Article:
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I wrote on a piece of paper: 'Another lonely Christmas!’ and stuck it on the wall of my room

Activist and artist Vukašin Nedeljković writes about their three years in Direct Provision, and showing people the ‘everyday realities’ of asylum seekers.

Vukašin Nedeljkovic

I SPENT ALMOST three years as an asylum seeker in Ireland’s Direct Provision system, from early 2007 to late 2009.

My experience made me passionate about providing an insight into the treatment of people who have come to Ireland to seek protection. The diary I kept during that time gives you a sense of what it’s like to live within that system.

On my arrival in Ireland, I remember men, women and children waiting to be assessed. There were many people of different nationalities, speaking their native languages.

Life in a centre

I was brought to a small room where two immigration officials took my fingerprints and my photograph, and I was issued an identity card that clearly stated at the back: This is not an Identity Card. I was called to a window where I officially lodged my application for refugee status.

We were then brought into a minibus to one of the Reception Direct Provision Centres. We didn’t talk on the bus; we looked at each other with agitation and worry.

I was assigned to room 24, which was to be my room for the two years. The window in this room had yellow marks on it, which meant I couldn’t see anything through it, as the marks obscured my view. The yellow marks were on the outside of the window so I couldn’t clean them.

Every day we had to sign at the reception in the centre. At the reception, I noticed a monitor, which showed 16 CCTV cameras. One of the cameras was broken. So, there were at least 15 working CCTV cameras in the centre. There might have been another monitor in the manager’s office. I don’t know. We rarely went to the manager’s office. Only when we decided to complain about our living conditions. We rarely complained.

There were fields at a distance, but they seemed too far away. I wanted to see the fields with my sleepless eyes, but I was afraid to leave room 24. I couldn’t smell the fields. I wasn’t able to smell the wildlife. All this was just round a corner but there were walls and barriers in the way. I was afraid that if I left the  entre, I wouldn’t be able to come back.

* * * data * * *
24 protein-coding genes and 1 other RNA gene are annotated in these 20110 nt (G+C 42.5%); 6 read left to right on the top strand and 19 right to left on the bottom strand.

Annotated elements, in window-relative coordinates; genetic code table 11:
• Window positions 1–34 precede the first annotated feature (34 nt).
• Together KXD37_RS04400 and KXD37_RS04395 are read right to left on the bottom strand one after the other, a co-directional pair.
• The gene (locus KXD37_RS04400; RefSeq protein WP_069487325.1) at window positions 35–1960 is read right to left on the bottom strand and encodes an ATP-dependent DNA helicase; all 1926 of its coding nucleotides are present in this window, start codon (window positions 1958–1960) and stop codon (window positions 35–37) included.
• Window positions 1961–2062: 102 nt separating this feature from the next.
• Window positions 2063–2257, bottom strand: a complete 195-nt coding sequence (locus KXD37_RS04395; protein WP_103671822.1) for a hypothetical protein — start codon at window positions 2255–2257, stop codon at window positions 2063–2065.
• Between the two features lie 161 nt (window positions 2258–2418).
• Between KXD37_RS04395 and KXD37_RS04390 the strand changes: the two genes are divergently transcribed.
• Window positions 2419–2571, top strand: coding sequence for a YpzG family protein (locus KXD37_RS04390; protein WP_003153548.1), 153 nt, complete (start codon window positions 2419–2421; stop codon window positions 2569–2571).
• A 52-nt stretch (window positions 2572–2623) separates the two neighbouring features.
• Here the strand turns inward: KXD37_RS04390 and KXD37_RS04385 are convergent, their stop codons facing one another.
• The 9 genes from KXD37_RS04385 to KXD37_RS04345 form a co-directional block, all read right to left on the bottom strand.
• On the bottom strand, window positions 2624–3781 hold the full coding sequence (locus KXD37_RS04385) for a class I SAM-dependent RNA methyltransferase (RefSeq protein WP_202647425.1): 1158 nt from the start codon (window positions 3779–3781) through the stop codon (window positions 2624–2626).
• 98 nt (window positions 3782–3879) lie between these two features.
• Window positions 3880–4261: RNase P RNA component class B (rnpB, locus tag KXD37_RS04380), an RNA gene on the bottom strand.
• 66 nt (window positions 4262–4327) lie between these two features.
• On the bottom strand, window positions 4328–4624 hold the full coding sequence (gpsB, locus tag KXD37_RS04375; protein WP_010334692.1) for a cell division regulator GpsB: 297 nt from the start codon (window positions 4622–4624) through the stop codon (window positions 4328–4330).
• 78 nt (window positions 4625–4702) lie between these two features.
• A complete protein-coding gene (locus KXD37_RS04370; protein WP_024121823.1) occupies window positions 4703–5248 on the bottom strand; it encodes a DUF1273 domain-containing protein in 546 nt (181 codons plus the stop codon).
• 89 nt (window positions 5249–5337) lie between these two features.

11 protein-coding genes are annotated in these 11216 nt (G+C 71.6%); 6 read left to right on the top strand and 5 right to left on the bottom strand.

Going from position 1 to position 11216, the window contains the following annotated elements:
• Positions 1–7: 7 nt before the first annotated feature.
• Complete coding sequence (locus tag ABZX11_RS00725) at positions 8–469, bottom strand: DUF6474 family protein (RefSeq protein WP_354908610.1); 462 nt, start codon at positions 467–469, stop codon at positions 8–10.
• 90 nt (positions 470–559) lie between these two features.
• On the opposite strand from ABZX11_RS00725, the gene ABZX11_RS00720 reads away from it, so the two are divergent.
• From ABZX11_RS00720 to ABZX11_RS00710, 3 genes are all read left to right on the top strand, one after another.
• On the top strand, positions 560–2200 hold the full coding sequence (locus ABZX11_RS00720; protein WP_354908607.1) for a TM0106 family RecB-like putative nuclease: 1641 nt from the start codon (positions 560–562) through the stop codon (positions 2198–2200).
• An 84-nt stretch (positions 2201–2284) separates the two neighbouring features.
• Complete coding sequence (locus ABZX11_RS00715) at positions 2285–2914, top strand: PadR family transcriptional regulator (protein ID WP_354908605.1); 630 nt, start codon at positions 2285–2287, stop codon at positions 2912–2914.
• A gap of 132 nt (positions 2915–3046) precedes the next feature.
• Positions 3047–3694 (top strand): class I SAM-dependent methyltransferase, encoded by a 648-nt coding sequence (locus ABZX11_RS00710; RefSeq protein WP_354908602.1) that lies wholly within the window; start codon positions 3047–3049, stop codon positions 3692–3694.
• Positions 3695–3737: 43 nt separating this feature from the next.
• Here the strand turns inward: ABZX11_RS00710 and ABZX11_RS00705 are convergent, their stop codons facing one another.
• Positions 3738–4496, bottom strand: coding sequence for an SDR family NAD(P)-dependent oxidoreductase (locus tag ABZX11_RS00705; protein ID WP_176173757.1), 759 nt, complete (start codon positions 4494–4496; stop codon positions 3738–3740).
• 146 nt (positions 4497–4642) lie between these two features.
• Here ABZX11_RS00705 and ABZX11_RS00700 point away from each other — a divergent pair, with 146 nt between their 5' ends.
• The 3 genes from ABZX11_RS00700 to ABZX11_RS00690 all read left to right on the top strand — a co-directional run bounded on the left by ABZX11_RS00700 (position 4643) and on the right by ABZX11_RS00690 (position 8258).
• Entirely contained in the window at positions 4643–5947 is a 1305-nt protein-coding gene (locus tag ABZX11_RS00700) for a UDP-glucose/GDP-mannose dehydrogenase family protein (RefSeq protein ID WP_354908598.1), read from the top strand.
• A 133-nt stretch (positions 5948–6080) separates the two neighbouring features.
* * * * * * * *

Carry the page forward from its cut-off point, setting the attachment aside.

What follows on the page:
There was a Christmas tree in the centre, in the “recreational room.”. The Christmas tree had a few Christmas lights that flickered, but apart from that was bare and it had no life in it. There were no presents below the Christmas tree. It made me sad to look at the Christmas tree. I wrote on a piece of paper: ‘Another lonely Christmas!’ and I stuck the note on the wall of my room.

Coping

While in Direct Provision I was also documenting my experiences by taking photographs – I’d studied Photography at Belgrade’s Academy of Arts. The diary and those photographs were two of the initial elements of what has now become the Asylum Archive project. This project originally started as a coping mechanism while I was in the process of seeking asylum in Ireland myself.

I kept myself intact by capturing and communicating with the environment I found myself in. This creative process helped me overcome confinement and incarceration.

The Asylum Archive project can now be found at our online platform. I have continued to write and to take photographs of the Direct Provision system, and the archive also contains collaborations with other asylum seekers, activists, artists, academics, and immigration lawyers, amongst others.

Together we feed into this accessible documentary online resource, telling stories of exile, displacement, trauma and memory, via documents, images, artefacts and oral histories, all of which are directly concerned with the reality of life for asylum seekers and the trauma involved.

The Asylum Archive is very much a political platform, and an artefact of Direct Provision as to the continuation of the history of carceral institutions in Ireland, bearing in mind that we have very little visual information about the country’s previous incarcerations of the poor, the marginalised and the undesired in institutions including Magdalene Laundries, Borstals, Mother and Baby Homes, Industrial Schools and psychiatric hospitals.

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I am delighted that the Asylum Archive is having its first RHA exhibition 26 November – 19 December. Visitors will be able to see some of my photographs, in which you can experience the architecture of confinement, traces, remnants and ghosts.

The exhibition also includes a focus on Emergency Accommodation Centres and references the latest White Paper on Direct Provision. And we commemorate the unknown numbers of people who have died within the Direct Provision system.

Activist, artist, independent scholar and former asylum seeker Vukašin Nedeljković will have their first RHA exhibition of elements from their multidisciplinary testimonial project Asylum Archive, running until 19 December.

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Vukašin Nedeljkovic

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